Imagine coming home and opening your fridge to find a jar filled with your favorite juice. After taking a sip, you realize that the kind soul who prepared the juice added too much water, and there's not much you can do to fix it — removing water from juice is a complicated process. However, if instead the juice-maker was too stingy with water, you can simply dilute the juice with extra water and enjoy a perfect refreshing drink.
A similar phenomenon happens with the risk of financial assets. If an asset has too little risk, it is complicated to “remove water” and make it riskier, usually through leverage. On the contrary, if the asset is too risky, it is straightforward to dilute it with cash equivalents, such as short-term Treasury Bills, or T-Bills.
Crypto assets have emerged as a new asset class in the past 14 years. As they've gained popularity, debates have arisen about their role in a portfolio of traditional assets. The controversy largely stems from concerns about the level of risk associated with these assets, which is significantly higher than that of even the riskiest traditional assets.
Related: What Paul Krugman gets wrong about crypto
Well, instead of complaining about the high risk, one can add some water (e.g., T-Bills) and then check how well the diluted crypto assets fit in a traditional assets portfolio. This is precisely what we did. We took three years of post-pandemic data, from second quarter 2020 until first quarter 2023, for indices representing (global) equities (the MSCI World Index), (global) bonds (the Bloomberg Global Agg Credit Total Return Index Value Hedged USD), short-term T-Bills (the Bloomberg 1-3 Month U.S. Treasury Bill Index), and crypto. The next step was to dilute crypto with T-Bills. We chose two parts crypto for three parts T-Bills, which led to volatility levels that were less than double what is typical for equities.
The grand finale is three-fold: We took all the portfolios ranging from 1% to 99% equity with the rest allocated to bonds (quarterly rebalance was used in all the simulations), which we called original portfolios; determined how much of the equity portion could be replaced by diluted crypto maintaining the same level of volatility, which led us to the final portfolios; and analyzed what happens with other relevant portfolio metrics. The chart below summarizes the results.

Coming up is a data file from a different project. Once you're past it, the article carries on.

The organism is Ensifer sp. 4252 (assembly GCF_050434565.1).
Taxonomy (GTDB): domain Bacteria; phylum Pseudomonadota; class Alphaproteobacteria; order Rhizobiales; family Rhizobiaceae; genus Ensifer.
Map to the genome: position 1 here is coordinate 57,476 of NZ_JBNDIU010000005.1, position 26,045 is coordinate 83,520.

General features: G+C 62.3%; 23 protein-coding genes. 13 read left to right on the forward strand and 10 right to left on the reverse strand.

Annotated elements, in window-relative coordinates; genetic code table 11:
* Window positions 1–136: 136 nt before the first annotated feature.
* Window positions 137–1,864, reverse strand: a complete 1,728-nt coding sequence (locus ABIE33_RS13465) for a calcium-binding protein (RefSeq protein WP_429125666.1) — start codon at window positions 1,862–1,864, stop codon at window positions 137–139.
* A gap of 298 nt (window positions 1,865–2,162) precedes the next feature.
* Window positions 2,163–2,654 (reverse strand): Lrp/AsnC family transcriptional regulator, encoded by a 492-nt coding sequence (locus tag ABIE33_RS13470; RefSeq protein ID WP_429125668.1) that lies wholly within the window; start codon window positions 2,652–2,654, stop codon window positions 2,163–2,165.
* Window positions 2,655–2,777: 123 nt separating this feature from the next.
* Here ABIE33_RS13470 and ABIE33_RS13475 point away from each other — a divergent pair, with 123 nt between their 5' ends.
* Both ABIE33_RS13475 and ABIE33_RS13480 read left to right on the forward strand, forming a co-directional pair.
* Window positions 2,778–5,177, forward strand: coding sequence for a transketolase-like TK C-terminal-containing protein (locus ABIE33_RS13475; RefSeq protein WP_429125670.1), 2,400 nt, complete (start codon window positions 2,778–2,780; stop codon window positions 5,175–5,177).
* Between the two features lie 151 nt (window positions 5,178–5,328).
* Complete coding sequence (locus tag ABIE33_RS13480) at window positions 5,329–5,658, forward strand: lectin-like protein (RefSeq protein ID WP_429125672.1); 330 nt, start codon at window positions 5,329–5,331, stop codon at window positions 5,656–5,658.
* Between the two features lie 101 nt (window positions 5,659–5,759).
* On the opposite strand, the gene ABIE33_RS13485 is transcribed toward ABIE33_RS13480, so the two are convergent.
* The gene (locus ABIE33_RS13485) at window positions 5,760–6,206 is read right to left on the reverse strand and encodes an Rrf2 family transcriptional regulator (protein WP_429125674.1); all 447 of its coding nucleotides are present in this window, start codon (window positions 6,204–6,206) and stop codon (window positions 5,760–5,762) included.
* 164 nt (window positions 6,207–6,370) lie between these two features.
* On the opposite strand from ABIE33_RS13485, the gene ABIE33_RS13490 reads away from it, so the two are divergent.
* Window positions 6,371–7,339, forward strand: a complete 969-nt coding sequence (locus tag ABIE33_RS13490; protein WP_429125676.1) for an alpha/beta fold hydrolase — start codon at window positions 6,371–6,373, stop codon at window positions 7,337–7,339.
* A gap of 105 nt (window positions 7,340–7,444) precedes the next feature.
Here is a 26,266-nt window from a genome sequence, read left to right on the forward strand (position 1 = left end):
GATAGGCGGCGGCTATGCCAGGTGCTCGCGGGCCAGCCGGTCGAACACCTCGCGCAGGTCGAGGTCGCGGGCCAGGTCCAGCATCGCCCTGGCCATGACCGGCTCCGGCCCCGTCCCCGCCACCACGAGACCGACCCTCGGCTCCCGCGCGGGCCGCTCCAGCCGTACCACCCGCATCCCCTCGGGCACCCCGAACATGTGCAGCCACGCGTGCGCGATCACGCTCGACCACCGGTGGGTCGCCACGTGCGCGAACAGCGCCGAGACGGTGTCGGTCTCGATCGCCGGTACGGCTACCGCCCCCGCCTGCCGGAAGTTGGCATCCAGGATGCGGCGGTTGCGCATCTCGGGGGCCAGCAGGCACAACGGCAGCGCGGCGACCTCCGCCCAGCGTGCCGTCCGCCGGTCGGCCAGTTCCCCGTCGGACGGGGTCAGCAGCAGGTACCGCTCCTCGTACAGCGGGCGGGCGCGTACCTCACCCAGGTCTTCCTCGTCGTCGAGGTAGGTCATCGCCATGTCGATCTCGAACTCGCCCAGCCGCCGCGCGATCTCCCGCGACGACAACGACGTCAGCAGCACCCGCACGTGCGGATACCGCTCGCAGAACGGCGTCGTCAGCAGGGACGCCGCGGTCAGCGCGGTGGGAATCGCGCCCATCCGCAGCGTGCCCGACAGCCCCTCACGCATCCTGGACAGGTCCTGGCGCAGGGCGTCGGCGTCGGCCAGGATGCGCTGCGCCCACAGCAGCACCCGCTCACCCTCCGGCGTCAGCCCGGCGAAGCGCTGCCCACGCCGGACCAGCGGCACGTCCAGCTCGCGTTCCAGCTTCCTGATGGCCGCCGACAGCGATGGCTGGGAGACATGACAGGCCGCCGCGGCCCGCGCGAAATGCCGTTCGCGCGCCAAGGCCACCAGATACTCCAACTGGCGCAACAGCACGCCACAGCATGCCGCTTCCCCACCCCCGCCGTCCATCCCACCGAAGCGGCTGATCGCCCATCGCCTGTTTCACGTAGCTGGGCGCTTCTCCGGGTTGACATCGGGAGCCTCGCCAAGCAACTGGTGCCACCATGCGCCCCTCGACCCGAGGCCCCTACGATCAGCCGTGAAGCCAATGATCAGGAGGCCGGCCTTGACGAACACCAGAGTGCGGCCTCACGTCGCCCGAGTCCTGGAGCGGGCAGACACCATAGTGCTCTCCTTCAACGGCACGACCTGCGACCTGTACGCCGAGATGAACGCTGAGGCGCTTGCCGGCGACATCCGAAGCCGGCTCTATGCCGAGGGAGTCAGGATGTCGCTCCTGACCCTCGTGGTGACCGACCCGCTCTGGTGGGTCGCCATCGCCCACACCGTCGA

The red line (left axis) shows how much crypto (both diluted and pure) is in the final portfolios. As expected, the more equity in the original portfolio, the more room for crypto. The straight line indicates that there is a linear relationship (technically, an affine relationship once it doesn’t cross the origin) between these two variables, which can be found by a simple regression. The regression reveals that the amount of pure crypto in any given final portfolio is determined by this formula: 0.17% plus 6.40% times the fraction of equities in its respective original portfolio. Although this relationship is based on these specific indices, there are no reasons to expect significantly different behaviors for portfolios with different allocations in equities and bonds, or even for those that also include other asset classes. So, this formula can be viewed as a general rule of thumb for juicing up a portfolio by replacing equities for crypto.
But what is the impact of swapping equities for diluted crypto? We can get some hints from the blue line on the graph above (right axis). Despite crypto's small proportion in the portfolio, there are substantial gains in risk-adjusted returns (measured by the Sharpe ratio), ranging from 0.05 to 0.25. This indicates that the final portfolios delivered significantly higher returns than their original counterparts while maintaining the same level of volatility. Additionally, the chart shows that the more crypto that is added to the portfolio, the greater the observed increase in Sharpe ratio.
Related: Crypto’s downturn is about more than the macro environment
Just to give more color to these numbers, we can take the example of the traditional 60% equities and 40% bonds allocation. This portfolio returned 7.6% yearly in our analysis period with annualized volatility of 11.4%, resulting in a Sharpe ratio of 0.59. Using the formula, the final portfolio has 4% in crypto (0.17% + 6.40 x 60% = 4%), 6% in T-Bills (4% x 1.5 = 6%), 50% in equities (60% - 4% - 6% = 50%) and 40% in bonds. As expected, the volatility is the same as the original portfolio, but the return grew to 10.2%, leading to a Sharpe ratio of 0.82, 1.4 times greater.
As these simulations indicate, the discussion shouldn’t be around whether there is room for crypto in a traditional assets portfolio. Instead, we should be talking about how best to allocate to this asset class. The formula above summarizes a simple approach that delivers good results. If you’re still skeptical about investing in crypto, take a glass of your preferred juice with the right concentration of water and think about it while you drink.
This article is for general information purposes and is not intended to be and should not be taken as legal or investment advice. The views, thoughts and opinions expressed here are the author’s alone and do not necessarily reflect or represent the views and opinions of Cointelegraph.